Post Article on "Targeted Killings":

The Washington Post had a fantastic article [update: Howard Kurtz calls it "the best reporting I've ever seen on a very difficult subject"] a few days ago on Israel's policy of assassinating terrorist leaders. In contrast to the all-too-typical portrait of Israel as an "Old Testament society" exacting an "eye for an eye",* or worse, as some bloodthirsty barbaric state, this article shows Israeli leaders agonizing over (Palestinian) civilian casualties, struggling with related moral issues, learning disparate lessons from the Holocaust, insisting on obeying the rules laid down by their legal advisors, and otherwise behaving the way one would expect leaders of a moral, Western nation to behave. However, I still think the Israeli government made its biggest mistake in many years by being so sensitive about civilian casualties that it lost the opportunity to wipe out most of Hamas's leadership in one fell swoop in 2003, an episode recounted in detail in the article. Ultimately, more Israeli AND Palestinian civilians will die because of this decision, which strikes me as a case of certain Israeli leaders failing in their obligations as leaders so they could sleep better at night.

* something I've seen even friends of Israel like former Sec. of State George Schultz, among other American officials assert, in defending Israeli military actions ("you have to understand, Israel is an Old Testament society"). The eye for an eye metaphor gets used amazingly often when it comes to stories on Israel. In the late Lebanon War, various reporters and editorialists accused Israel of taking more than an eye for an eye. And one can find some truly absurd usages. Here's one story from the Boston Globe, back in 1991 by Curtis Wilkie, Jerusalem correspondent: "Prime Minister Yitzhak Shamir is diplomatic about the issue. Rather than speaking in Old Testament terms of 'an eye for an eye,' Shamir likes to say that Israel will not be drawn into a Ping-Pong match with Iraq." Why would Shamir speak in "Old Testament" terms? He's not an ancient Hebrew! Not even a religious Jew! Sure, Israelis occasionally use biblical allusions, but it's hardly what one expects on a day to day basis from the Prime Minister, unless you are pretty ignorant of both Jewish religion and Israeli culture.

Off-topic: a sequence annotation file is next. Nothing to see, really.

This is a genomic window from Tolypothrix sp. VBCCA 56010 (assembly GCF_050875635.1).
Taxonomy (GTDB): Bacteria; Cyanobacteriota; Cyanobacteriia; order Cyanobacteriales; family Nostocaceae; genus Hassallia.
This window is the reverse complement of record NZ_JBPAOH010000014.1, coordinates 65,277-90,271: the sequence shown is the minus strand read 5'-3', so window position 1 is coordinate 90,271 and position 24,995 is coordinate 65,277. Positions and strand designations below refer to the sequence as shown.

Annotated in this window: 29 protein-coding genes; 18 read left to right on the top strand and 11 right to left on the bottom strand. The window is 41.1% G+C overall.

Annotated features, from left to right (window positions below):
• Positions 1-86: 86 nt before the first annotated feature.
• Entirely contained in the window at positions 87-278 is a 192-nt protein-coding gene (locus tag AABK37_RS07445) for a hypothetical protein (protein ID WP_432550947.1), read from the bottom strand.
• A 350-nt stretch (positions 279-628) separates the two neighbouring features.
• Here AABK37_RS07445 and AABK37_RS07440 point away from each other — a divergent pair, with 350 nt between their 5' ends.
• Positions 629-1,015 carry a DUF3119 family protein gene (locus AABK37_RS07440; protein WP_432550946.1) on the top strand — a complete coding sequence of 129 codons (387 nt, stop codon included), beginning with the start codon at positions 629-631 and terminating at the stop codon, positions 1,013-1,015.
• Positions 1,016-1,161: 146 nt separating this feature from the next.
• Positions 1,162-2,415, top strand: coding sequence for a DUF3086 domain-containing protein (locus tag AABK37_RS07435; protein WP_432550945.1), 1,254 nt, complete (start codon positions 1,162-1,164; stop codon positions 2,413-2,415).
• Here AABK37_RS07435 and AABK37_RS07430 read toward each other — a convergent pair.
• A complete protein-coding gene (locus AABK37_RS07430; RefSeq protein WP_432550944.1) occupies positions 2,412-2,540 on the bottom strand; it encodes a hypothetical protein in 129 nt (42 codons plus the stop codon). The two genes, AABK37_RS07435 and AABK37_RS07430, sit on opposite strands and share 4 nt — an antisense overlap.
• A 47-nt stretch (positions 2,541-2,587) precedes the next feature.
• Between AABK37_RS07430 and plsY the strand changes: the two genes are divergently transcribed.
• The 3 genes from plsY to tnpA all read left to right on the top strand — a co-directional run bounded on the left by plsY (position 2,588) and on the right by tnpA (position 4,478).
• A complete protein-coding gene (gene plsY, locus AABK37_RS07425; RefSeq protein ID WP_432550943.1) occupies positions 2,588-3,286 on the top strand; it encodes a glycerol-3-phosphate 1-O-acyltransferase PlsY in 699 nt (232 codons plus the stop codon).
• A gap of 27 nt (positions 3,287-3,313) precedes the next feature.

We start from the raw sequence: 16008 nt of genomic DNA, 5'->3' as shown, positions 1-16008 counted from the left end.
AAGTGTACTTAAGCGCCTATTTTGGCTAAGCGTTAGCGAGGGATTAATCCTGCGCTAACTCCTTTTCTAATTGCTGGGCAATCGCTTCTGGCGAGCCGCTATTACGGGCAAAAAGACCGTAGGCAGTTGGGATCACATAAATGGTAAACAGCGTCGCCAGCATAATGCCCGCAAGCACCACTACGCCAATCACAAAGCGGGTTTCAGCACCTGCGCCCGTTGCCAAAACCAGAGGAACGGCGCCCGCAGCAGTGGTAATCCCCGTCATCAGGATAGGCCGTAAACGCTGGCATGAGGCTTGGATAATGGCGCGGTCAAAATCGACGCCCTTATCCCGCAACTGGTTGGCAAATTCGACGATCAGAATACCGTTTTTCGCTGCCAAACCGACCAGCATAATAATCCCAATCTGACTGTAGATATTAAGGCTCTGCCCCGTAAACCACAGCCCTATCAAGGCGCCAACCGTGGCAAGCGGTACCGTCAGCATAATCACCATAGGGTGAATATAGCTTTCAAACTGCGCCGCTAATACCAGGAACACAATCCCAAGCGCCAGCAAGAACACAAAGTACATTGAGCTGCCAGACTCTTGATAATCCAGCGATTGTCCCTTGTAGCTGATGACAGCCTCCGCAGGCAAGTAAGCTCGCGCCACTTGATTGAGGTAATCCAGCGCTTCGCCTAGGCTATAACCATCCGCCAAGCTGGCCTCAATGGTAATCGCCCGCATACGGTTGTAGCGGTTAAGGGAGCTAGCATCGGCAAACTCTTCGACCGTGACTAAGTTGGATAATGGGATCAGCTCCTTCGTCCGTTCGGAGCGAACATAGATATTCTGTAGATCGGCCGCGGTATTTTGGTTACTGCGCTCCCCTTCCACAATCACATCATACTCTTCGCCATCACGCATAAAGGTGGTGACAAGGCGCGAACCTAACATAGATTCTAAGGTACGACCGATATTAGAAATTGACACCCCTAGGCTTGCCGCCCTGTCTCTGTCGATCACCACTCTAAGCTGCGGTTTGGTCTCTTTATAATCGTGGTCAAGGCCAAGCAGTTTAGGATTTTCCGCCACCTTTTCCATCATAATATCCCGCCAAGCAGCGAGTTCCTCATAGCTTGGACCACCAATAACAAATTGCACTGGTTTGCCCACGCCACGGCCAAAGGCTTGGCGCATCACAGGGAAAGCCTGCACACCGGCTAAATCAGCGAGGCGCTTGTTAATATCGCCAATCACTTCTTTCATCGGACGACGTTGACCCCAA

Let's get this straight once and for all: modern Judaism, even among the most Orthodox, is not an "Old Testament religion"--religious law is based almost entirely on Talmudic and other rabbinic interpretations, extrapolations, and just plain inventions, which often stray very far from the text of the Torah and are more recent than the "New Testament". An eye for an eye was itself interpreted many centuries ago to mean merely "the punishment shall fit the crime." Moreover, most Israelis are not religious in any event. The idea that Israel supposedly acts more aggressively because of the Torah and it's eye for an eye mentality, as opposed to the Christian nations which implicitly must be turning the other cheek when attacked (ha!), is a remnant of anti-Jewish prejudices (or at least notions of Christian moral superiority), and survives even in the mind of those like Schultz who I'm sure didn't intend to promote any such prejudice.